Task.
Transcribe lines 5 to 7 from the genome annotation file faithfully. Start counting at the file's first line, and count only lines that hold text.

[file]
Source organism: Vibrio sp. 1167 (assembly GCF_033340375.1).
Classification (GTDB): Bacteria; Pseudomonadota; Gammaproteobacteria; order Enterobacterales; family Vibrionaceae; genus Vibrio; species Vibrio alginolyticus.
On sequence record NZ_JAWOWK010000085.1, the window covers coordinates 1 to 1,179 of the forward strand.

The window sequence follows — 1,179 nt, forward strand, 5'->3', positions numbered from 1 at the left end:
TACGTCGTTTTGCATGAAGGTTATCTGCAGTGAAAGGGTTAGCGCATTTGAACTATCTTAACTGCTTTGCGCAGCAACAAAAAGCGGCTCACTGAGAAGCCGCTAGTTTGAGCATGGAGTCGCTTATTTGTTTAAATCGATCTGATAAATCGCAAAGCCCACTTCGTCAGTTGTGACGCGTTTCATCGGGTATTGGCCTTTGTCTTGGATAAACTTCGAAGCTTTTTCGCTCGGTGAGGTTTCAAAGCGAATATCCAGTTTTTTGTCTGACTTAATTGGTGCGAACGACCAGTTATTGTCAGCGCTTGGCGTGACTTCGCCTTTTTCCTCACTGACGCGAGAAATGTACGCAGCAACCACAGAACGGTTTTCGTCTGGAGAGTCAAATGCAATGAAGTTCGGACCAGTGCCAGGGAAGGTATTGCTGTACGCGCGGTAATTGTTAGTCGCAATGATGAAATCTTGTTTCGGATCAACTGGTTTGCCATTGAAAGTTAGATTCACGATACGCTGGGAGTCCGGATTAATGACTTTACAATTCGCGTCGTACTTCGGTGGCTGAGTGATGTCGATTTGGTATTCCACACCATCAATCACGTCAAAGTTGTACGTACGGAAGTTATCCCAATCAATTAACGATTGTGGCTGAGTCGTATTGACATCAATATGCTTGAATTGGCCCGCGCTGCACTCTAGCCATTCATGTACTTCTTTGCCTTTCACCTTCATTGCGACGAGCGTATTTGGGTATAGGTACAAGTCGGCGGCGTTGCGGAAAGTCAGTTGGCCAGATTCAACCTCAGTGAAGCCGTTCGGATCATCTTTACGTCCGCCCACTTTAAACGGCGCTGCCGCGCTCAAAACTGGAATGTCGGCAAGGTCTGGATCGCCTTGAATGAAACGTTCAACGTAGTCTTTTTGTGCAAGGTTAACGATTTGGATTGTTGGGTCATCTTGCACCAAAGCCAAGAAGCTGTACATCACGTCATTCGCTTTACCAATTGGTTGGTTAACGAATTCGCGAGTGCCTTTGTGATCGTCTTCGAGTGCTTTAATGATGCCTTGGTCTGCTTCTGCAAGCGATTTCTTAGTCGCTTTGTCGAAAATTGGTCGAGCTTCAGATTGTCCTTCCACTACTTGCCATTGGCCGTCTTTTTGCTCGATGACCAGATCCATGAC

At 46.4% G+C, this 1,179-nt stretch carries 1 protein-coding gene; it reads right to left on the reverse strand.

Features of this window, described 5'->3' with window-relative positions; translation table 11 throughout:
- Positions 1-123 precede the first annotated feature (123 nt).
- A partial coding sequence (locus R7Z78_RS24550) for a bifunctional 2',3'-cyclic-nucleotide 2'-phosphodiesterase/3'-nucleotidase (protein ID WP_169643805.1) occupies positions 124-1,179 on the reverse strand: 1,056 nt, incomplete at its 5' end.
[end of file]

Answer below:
TACGTCGTTTTGCATGAAGGTTATCTGCAGTGAAAGGGTTAGCGCATTTGAACTATCTTAACTGCTTTGCGCAGCAACAAAAAGCGGCTCACTGAGAAGCCGCTAGTTTGAGCATGGAGTCGCTTATTTGTTTAAATCGATCTGATAAATCGCAAAGCCCACTTCGTCAGTTGTGACGCGTTTCATCGGGTATTGGCCTTTGTCTTGGATAAACTTCGAAGCTTTTTCGCTCGGTGAGGTTTCAAAGCGAATATCCAGTTTTTTGTCTGACTTAATTGGTGCGAACGACCAGTTATTGTCAGCGCTTGGCGTGACTTCGCCTTTTTCCTCACTGACGCGAGAAATGTACGCAGCAACCACAGAACGGTTTTCGTCTGGAGAGTCAAATGCAATGAAGTTCGGACCAGTGCCAGGGAAGGTATTGCTGTACGCGCGGTAATTGTTAGTCGCAATGATGAAATCTTGTTTCGGATCAACTGGTTTGCCATTGAAAGTTAGATTCACGATACGCTGGGAGTCCGGATTAATGACTTTACAATTCGCGTCGTACTTCGGTGGCTGAGTGATGTCGATTTGGTATTCCACACCATCAATCACGTCAAAGTTGTACGTACGGAAGTTATCCCAATCAATTAACGATTGTGGCTGAGTCGTATTGACATCAATATGCTTGAATTGGCCCGCGCTGCACTCTAGCCATTCATGTACTTCTTTGCCTTTCACCTTCATTGCGACGAGCGTATTTGGGTATAGGTACAAGTCGGCGGCGTTGCGGAAAGTCAGTTGGCCAGATTCAACCTCAGTGAAGCCGTTCGGATCATCTTTACGTCCGCCCACTTTAAACGGCGCTGCCGCGCTCAAAACTGGAATGTCGGCAAGGTCTGGATCGCCTTGAATGAAACGTTCAACGTAGTCTTTTTGTGCAAGGTTAACGATTTGGATTGTTGGGTCATCTTGCACCAAAGCCAAGAAGCTGTACATCACGTCATTCGCTTTACCAATTGGTTGGTTAACGAATTCGCGAGTGCCTTTGTGATCGTCTTCGAGTGCTTTAATGATGCCTTGGTCTGCTTCTGCAAGCGATTTCTTAGTCGCTTTGTCGAAAATTGGTCGAGCTTCAGATTGTCCTTCCACTACTTGCCATTGGCCGTCTTTTTGCTCGATGACCAGATCCATGAC

At 46.4% G+C, this 1,179-nt stretch carries 1 protein-coding gene; it reads right to left on the reverse strand.

Features of this window, described 5'->3' with window-relative positions; translation table 11 throughout: